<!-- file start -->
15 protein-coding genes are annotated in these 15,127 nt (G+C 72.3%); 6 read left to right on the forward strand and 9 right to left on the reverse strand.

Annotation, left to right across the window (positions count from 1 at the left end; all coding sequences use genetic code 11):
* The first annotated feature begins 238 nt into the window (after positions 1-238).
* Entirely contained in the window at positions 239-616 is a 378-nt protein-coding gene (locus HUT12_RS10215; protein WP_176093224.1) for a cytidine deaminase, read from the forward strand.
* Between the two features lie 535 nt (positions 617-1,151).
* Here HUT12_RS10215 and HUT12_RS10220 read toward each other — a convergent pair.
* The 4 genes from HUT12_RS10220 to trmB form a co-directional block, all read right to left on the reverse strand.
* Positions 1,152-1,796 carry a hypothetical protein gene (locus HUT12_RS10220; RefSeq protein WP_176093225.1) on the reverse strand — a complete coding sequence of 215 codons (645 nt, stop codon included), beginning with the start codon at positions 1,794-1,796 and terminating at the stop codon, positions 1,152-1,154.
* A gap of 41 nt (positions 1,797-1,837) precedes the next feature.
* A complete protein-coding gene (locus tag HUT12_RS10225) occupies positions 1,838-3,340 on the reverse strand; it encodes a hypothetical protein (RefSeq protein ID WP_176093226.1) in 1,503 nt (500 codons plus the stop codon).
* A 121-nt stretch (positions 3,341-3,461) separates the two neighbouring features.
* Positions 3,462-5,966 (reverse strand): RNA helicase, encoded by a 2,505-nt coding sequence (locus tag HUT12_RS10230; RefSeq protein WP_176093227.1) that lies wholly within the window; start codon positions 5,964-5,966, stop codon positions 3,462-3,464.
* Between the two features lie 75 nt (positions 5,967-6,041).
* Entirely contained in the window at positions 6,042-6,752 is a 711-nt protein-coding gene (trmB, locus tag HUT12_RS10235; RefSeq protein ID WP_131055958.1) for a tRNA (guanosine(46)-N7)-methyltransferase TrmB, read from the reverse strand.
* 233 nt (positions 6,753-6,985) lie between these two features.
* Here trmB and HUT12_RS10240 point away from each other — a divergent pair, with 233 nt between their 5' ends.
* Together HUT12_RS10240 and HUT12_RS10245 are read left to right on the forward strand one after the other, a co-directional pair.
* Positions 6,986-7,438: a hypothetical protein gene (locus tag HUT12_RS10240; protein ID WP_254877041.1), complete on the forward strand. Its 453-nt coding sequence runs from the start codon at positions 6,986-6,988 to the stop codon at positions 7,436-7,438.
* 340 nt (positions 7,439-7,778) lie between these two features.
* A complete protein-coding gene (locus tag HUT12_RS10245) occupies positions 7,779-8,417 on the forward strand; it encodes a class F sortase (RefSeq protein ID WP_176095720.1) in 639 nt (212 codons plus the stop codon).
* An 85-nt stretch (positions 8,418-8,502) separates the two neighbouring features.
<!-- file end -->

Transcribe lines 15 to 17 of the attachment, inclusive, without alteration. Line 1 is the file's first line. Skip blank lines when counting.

* 233 nt (positions 6,753-6,985) lie between these two features.
* Here trmB and HUT12_RS10240 point away from each other — a divergent pair, with 233 nt between their 5' ends.
* Together HUT12_RS10240 and HUT12_RS10245 are read left to right on the forward strand one after the other, a co-directional pair.